The UCI said it had begun fruitful talks with WADA for the body to conduct a broad truth and reconciliation investigation into the sport that is seen by some as a stalling tactic by McQuaid to ensure any negative findings would only be aired after the election of the UCI president in September. A broad truth and reconciliation process is expected to last at least two years. McQuaid said it is completely unrealistic to expect that the UCI and WADA can solve through all the details of setting up a truth and reconciliation commission in just a couple of days, based on an arbitrary deadline set by the independent commission. He added that there is still a big amount to discuss before the UCI can finalize a detailed legal framework, including how such a TRC, which is completely unprecedented in the sport, should be funded now that WADA, contrary to earlier indications, refuses to contribute financially.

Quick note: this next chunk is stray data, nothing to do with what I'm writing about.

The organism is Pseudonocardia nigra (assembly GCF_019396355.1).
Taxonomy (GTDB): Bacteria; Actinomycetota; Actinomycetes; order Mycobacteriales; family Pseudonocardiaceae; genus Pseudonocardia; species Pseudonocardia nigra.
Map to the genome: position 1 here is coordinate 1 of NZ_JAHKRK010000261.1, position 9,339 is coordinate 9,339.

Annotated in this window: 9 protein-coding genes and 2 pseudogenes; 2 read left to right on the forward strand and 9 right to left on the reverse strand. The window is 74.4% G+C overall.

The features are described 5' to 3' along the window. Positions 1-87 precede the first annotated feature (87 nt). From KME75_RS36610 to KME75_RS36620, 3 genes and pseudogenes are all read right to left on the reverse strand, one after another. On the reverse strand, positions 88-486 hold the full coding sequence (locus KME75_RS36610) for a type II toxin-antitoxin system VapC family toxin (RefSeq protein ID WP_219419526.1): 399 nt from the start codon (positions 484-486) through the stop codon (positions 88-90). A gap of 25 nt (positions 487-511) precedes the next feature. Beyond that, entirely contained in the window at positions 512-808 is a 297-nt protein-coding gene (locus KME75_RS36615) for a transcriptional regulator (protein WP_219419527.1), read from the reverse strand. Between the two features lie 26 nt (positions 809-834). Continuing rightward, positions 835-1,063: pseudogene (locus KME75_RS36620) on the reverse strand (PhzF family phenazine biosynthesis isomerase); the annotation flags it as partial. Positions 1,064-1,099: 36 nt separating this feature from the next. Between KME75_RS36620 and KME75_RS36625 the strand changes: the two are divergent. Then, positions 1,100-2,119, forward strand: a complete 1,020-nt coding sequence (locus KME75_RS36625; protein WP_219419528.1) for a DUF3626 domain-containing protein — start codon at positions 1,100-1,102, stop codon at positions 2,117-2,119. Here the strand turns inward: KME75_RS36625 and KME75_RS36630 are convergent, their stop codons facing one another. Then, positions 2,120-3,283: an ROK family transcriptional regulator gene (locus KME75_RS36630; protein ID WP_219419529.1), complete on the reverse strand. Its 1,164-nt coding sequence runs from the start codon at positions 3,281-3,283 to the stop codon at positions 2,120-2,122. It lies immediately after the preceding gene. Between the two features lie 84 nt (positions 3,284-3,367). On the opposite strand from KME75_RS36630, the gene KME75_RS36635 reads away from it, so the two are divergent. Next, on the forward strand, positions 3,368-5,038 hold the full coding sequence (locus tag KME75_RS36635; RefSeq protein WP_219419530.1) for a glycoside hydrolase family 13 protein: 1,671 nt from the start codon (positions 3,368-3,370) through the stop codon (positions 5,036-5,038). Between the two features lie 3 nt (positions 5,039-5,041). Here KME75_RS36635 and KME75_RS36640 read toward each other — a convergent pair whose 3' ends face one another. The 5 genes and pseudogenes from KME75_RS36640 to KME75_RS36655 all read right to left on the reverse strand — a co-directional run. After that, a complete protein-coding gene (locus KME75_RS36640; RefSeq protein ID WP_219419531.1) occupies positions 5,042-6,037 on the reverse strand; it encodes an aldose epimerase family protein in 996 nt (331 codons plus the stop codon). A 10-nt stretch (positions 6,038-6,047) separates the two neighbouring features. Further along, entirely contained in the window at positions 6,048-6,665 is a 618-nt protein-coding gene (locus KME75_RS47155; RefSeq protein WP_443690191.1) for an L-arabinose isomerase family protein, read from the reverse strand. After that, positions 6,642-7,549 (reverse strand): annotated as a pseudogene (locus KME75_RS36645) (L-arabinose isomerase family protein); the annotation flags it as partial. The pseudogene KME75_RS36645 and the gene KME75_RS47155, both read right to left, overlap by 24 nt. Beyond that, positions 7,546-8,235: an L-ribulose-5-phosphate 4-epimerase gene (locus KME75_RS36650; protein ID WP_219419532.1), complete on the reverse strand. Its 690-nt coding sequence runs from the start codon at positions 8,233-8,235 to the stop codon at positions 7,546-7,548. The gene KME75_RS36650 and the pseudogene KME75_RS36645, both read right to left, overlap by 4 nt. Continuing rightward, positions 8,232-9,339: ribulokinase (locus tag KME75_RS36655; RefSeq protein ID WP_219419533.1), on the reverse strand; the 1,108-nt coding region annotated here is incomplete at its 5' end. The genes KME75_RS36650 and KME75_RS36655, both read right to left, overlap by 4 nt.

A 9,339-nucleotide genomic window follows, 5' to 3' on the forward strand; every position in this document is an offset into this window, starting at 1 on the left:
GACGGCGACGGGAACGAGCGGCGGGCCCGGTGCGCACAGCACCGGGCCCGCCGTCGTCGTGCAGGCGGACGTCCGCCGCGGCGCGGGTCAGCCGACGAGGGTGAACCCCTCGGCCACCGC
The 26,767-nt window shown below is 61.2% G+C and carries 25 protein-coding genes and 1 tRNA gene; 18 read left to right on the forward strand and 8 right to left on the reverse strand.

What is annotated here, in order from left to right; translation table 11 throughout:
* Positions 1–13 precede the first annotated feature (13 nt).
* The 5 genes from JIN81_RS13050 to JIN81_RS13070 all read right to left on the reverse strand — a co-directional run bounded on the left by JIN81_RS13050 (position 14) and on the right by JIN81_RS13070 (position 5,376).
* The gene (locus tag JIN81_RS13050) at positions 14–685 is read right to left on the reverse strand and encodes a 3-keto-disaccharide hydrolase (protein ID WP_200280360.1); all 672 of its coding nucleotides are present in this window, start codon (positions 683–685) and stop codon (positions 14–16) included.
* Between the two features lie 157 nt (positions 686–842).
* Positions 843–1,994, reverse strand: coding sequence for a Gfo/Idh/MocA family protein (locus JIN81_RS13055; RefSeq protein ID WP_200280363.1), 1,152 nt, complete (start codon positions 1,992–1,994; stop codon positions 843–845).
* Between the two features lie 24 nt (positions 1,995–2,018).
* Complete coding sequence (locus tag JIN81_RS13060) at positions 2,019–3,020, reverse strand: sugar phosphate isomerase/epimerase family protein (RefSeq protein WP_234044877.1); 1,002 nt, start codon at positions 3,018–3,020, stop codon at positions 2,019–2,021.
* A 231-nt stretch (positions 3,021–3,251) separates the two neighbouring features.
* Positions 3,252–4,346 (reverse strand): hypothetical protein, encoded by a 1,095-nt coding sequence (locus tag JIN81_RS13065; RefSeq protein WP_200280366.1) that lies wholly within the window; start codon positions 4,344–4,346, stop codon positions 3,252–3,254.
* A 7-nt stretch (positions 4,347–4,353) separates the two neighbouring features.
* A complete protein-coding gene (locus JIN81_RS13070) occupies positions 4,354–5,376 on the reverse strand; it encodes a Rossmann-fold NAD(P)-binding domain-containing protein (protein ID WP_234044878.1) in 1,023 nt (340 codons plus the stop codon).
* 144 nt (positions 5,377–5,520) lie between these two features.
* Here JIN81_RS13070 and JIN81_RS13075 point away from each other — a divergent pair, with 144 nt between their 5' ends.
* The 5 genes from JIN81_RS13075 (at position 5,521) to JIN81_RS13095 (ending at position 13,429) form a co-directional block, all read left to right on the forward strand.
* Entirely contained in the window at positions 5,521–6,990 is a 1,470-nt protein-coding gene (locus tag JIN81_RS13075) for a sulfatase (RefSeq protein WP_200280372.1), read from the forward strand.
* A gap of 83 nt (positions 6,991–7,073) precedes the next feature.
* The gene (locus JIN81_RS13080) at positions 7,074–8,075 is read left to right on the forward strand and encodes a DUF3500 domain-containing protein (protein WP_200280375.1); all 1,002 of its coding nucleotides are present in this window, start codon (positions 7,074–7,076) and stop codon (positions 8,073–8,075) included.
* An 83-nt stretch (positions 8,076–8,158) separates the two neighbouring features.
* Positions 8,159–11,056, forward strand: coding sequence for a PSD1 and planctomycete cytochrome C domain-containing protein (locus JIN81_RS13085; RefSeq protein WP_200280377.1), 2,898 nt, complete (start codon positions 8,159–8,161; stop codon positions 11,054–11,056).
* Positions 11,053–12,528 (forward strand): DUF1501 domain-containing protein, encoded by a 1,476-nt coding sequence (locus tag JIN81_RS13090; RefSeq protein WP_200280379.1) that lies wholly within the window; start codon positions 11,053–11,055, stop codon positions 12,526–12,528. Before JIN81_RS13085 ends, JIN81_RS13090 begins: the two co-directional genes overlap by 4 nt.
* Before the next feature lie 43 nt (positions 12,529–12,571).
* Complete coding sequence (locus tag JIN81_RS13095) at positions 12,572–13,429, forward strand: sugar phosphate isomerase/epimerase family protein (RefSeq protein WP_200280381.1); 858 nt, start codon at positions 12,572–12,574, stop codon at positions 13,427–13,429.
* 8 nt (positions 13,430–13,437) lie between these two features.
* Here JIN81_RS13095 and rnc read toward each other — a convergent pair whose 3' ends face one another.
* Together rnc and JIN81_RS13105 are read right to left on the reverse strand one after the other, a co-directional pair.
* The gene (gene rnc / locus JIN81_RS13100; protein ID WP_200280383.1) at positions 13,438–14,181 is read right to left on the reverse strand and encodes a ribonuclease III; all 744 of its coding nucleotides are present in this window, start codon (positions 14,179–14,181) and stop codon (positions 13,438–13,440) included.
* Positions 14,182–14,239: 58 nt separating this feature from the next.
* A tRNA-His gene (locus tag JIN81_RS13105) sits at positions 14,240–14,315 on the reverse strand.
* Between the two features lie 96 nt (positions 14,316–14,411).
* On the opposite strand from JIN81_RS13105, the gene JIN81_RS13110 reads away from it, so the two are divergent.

The UCI president further remarked that while he is committed to a TRC, there needs to be a process that is in the best interests of our sport and our federation and which also does not bankrupt it and further said that the lessons learned from the truth and reconciliation process will help in particular for educating young riders and helping eradicating doping from cycling in its entirety. When the UCI made the announcement on its website, the three independent commissioners, Sir Philip Otton, Baroness Tanni Grey-Thompson and Malcolm Holmes, found out their services were no longer required. The world governing body of cycling head further said the UCI Management Committee decided that the federation could no longer fund a procedure whose outcome is likely to be rejected by such an important stakeholder.